95. Since the submission of the torture cases in Battambang, the Cambodia office has received credible information showing that detainees continue to be tortured in Svay Por and other police stations in the province, including the provincial police headquarters. A follow-up report on these and other findings relating to torture will be prepared for submission to the Royal Government. The Special Representative has also received information about illegal interrogation methods in Koh Kong and raised this issue with the Provincial Police Commissioner during a visit to the province in January 1998.

F. Prison conditions

96. One major problem for the prisons throughout Cambodia is the late arrival of funds intended for feeding prisoners. Delays of two to three months in the allocation of funds are common, which forces prison directors to borrow money. When the funds arrive from the Government, the already minimal allocation for food is further diminished by the high interest to be paid on the borrowed money. The result has been malnutrition in several prisons. This is serious; people sentenced to imprisonment should not be punished with enforced starvation. A government which cannot feed its prisoners has no right to keep them locked up.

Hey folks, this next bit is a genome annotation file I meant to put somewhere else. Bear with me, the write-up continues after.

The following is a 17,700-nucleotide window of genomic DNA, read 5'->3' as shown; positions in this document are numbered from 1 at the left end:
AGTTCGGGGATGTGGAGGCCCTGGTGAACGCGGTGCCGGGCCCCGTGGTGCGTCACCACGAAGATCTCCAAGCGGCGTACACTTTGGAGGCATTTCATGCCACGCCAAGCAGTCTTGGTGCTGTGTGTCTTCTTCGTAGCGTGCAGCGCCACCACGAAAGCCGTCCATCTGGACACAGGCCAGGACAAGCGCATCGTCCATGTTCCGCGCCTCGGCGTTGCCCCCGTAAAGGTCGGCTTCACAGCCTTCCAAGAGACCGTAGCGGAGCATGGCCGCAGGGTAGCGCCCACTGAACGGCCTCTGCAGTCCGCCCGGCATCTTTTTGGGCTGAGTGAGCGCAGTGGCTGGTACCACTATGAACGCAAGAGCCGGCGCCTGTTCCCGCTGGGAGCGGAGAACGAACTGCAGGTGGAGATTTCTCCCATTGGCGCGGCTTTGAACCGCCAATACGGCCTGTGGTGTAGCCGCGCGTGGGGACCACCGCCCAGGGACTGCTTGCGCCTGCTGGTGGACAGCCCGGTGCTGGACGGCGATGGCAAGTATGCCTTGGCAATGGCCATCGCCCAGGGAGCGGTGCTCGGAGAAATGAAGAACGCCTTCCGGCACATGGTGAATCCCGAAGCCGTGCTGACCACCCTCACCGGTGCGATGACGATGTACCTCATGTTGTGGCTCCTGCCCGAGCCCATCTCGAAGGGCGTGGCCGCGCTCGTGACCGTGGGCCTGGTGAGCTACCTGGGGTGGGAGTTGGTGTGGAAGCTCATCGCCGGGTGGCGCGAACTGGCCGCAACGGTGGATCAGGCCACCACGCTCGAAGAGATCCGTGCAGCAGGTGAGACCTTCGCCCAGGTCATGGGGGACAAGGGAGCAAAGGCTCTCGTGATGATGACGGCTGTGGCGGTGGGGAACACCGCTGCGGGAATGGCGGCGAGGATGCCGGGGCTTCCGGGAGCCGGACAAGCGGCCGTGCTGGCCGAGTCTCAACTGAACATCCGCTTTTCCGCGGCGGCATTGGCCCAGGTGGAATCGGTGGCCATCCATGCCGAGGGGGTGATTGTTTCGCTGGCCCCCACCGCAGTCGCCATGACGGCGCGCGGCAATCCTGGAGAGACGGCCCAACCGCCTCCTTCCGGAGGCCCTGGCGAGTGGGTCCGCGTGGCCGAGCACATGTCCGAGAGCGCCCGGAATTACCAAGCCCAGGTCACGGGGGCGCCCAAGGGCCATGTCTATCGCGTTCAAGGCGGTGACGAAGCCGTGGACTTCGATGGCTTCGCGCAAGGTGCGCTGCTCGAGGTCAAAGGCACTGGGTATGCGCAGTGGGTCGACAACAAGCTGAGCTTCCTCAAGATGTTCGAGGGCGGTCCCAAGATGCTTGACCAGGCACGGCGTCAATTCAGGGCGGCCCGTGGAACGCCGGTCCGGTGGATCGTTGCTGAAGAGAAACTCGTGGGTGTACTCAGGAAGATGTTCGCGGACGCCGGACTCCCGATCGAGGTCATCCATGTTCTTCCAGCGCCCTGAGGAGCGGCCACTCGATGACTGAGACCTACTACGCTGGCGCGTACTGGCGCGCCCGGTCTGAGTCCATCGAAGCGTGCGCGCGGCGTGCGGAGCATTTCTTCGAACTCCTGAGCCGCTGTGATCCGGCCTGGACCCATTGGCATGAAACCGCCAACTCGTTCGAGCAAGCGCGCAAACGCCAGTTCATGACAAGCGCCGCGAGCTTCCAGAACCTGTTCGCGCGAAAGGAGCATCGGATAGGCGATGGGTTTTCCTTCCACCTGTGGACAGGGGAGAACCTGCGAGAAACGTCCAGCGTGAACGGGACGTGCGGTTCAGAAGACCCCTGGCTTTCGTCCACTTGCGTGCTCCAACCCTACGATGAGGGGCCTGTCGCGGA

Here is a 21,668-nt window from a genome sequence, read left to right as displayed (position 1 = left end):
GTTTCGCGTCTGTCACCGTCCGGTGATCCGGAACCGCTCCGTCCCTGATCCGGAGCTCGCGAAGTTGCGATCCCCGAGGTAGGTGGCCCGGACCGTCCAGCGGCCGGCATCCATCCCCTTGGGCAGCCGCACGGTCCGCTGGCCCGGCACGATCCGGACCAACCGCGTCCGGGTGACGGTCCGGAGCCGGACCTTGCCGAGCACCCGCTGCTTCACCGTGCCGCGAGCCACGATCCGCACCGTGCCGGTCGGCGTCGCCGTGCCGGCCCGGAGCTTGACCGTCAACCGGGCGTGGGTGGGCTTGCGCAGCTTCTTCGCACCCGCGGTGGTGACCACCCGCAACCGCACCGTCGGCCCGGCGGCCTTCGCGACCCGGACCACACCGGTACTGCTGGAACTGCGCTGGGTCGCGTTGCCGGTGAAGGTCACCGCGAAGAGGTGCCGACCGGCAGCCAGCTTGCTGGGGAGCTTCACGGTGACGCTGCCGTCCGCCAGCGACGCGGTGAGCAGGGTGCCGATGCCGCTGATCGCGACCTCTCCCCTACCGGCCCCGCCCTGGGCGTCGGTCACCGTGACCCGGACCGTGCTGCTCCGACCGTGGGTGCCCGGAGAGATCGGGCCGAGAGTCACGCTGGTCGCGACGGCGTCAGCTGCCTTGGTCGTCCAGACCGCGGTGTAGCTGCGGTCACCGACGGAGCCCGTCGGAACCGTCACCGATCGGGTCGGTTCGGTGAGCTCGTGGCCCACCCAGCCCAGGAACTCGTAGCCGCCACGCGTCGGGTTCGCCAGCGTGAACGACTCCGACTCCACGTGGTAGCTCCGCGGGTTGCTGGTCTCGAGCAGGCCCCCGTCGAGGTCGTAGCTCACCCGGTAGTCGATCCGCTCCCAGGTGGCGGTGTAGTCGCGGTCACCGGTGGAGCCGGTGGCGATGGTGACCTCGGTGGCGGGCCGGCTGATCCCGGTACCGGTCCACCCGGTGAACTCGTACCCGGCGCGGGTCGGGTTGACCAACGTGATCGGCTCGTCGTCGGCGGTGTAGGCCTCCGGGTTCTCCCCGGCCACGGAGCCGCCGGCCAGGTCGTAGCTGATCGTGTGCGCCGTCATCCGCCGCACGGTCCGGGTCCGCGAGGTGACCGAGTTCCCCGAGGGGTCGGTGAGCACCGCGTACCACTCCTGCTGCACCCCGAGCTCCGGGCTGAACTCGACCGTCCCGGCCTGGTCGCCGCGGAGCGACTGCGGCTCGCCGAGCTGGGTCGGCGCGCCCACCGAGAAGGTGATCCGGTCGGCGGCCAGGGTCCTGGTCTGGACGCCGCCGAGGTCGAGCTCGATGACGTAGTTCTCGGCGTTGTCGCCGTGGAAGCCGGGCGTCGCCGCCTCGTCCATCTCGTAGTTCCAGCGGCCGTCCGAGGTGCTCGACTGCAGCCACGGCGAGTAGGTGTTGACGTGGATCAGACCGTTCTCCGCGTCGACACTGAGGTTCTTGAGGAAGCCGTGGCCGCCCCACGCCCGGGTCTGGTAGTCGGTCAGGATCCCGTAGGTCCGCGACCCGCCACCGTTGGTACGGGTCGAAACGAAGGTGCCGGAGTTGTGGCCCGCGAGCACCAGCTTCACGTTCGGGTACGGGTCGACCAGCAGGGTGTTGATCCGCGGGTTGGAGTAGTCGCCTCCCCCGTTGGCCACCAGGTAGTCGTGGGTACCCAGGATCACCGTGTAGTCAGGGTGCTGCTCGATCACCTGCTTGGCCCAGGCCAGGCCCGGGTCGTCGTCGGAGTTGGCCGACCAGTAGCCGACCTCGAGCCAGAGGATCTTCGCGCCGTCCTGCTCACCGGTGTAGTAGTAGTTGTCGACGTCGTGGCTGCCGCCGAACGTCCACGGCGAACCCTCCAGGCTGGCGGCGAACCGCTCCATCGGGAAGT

97. The Special Representative suggested in March 1997 an administrative reform simplifying and expediting the procedure for allocation of food rations to the prisons. At that time, he was informed that a new system of multiple month allocations would be implemented to solve the problem.

98. In June 1997 the Special Representative addressed prison conditions in a letter to the Government, including the continued problem of delayed payments to the prisons. In a response dated 13 October 1997 the Ministry of Interior acknowledged the delays, and stated that the Ministries of Economy and Finance and the Ministry of Interior were making great efforts to simplify the accounting procedures. The Ministry of Interior considered that some progress had been made and hoped for the timely arrival of the funds in future. The impact of these efforts was, however, not immediate. As of January 1998, the crisis caused by the delayed payments continued in Pursat, Banteay Meanchey, Prey Veng, Kompong Som, Kompong Cham Provincial Prison and T5, Kompong Chhnang, Kampong Thom, Kampot, Kandal, Battambang, and Siem Reap.